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icon7.gif  Storage capacity of NUMBER data-type [message #387231] Wed, 18 February 2009 06:18 Go to next message
J1357
Messages: 33
Registered: November 2008
Member
Gurus,
This has driven me to nuts.
I think there is no upper limit for storing NUMBER datatype.
Correct me if I've missed here ?

Thanks in advance.

J1357
Re: Storage capacity of NUMBER data-type [message #387234 is a reply to message #387231] Wed, 18 February 2009 06:26 Go to previous messageGo to next message
Maaher
Messages: 7062
Registered: December 2001
Senior Member
You're wrong.

SQL Reference
The NUMBER datatype stores zero as well as positive and negative fixed numbers with absolute values from 1.0 x 10^-130 to (but not including) 1.0 x 10^126. If you specify an arithmetic expression whose value has an absolute value greater than or equal to 1.0 x 10^126, then Oracle returns an error. Each NUMBER value requires from 1 to 22 bytes.

Specify a fixed-point number using the following form:

NUMBER(p,s)

where:
  • p is the precision, or the total number of significant decimal digits, where the most significant digit is the left-most nonzero digit, and the least significant digit is the right-most known digit. Oracle guarantees the portability of numbers with precision of up to 20 base-100 digits, which is equivalent to 39 or 40 decimal digits depending on the position of the decimal point.
  • s is the scale, or the number of digits from the decimal point to the least significant digit. The scale can range from -84 to 127.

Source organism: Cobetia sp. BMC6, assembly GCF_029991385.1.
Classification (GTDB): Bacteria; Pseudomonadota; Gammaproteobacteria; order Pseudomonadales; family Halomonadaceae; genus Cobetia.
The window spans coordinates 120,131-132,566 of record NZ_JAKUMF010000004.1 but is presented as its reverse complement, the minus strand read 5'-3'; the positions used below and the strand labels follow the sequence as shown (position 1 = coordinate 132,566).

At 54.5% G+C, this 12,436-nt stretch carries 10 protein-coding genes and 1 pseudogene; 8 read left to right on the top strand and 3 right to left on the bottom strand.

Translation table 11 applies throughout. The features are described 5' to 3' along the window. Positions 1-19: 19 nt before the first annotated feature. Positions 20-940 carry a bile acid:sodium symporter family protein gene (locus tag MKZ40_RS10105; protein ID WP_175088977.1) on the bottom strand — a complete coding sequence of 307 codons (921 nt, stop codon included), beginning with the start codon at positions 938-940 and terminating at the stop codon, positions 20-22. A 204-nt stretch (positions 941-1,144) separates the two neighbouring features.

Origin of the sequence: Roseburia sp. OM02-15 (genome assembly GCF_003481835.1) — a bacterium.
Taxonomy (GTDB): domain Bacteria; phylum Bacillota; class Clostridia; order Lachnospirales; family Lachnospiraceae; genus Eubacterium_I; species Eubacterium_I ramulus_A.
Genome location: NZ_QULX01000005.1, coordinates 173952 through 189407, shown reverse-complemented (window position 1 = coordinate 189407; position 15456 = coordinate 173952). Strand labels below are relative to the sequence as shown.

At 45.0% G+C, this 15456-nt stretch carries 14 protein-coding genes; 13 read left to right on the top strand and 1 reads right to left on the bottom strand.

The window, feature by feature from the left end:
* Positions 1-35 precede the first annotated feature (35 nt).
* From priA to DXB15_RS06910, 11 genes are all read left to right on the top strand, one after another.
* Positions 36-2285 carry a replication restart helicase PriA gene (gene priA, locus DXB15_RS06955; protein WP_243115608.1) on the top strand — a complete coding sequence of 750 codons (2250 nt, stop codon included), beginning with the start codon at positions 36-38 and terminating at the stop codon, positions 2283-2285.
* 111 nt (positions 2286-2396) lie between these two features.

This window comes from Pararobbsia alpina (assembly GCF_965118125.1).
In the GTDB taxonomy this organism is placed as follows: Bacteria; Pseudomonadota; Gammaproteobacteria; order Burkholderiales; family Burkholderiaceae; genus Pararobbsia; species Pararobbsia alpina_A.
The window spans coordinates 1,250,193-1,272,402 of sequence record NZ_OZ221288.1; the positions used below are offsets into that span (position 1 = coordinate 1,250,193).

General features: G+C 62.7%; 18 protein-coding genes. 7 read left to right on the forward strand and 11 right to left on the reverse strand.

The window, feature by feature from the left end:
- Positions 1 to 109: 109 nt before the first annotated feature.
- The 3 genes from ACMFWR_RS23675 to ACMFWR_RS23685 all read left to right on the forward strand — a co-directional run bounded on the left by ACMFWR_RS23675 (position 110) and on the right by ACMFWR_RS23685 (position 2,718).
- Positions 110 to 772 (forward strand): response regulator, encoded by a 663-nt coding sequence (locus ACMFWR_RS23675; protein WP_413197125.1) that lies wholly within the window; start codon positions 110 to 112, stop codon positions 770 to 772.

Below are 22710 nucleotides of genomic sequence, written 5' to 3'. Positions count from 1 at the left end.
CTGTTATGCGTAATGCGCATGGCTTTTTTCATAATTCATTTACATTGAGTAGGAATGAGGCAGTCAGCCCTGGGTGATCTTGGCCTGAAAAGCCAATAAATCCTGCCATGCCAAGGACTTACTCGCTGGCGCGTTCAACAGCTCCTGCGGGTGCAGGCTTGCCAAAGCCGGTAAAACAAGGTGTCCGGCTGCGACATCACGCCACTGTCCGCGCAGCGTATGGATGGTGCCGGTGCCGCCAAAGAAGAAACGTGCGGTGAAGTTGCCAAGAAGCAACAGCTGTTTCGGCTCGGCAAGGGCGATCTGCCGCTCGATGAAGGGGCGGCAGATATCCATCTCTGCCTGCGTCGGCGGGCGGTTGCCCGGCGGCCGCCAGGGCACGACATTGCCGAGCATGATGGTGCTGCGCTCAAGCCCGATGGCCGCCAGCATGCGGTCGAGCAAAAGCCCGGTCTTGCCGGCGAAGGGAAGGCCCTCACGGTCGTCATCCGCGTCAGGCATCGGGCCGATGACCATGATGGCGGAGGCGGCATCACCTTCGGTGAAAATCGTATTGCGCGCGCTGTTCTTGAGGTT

• Positive scale is the number of significant digits to the right of the decimal point to and including the least significant digit.
    • Negative scale is the number of significant digits to the left of the decimal point, to but not including the least significant digit. For negative scale the least significant digit is on the left side of the decimal point, because the actual data is rounded to the specified number of places to the left of the decimal point. For example, a specification of (10,-2) means to round to hundreds.


Scale can be greater than precision, most commonly when e notation is used. When scale is greater than precision, the precision specifies the maximum number of significant digits to the right of the decimal point. For example, a column defined as NUMBER(4,5) requires a zero for the first digit after the decimal point and rounds all values past the fifth digit after the decimal point.

It is good practice to specify the scale and precision of a fixed-point number column for extra integrity checking on input. Specifying scale and precision does not force all values to a fixed length. If a value exceeds the precision, then Oracle returns an error. If a value exceeds the scale, then Oracle rounds it.

Specify an integer using the following form:

NUMBER(p)


This represents a fixed-point number with precision p and scale 0 and is equivalent to NUMBER(p,0).

Specify a floating-point number using the following form:

NUMBER


The absence of precision and scale designators specifies the maximum range and precision for an Oracle number.
MHE

[Updated on: Wed, 18 February 2009 06:27]

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Re: Storage capacity of NUMBER data-type [message #387249 is a reply to message #387234] Wed, 18 February 2009 08:21 Go to previous messageGo to next message
Michel Cadot
Messages: 64152
Registered: March 2007
Location: Nanterre, France, http://...
Senior Member
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There is more in SQL Reference, why didn't you post it? Grin

Regards
Michel
Re: Storage capacity of NUMBER data-type [message #387259 is a reply to message #387249] Wed, 18 February 2009 09:33 Go to previous messageGo to next message
Maaher
Messages: 7062
Registered: December 2001
Senior Member
Michel, you have just told me that - according to the Guide - it is not a good idea to post a complete solution. Rolling Eyes

Grin

MHE
Re: Storage capacity of NUMBER data-type [message #387477 is a reply to message #387259] Thu, 19 February 2009 07:01 Go to previous message
J1357
Messages: 33
Registered: November 2008
Member
Thanks Maheer
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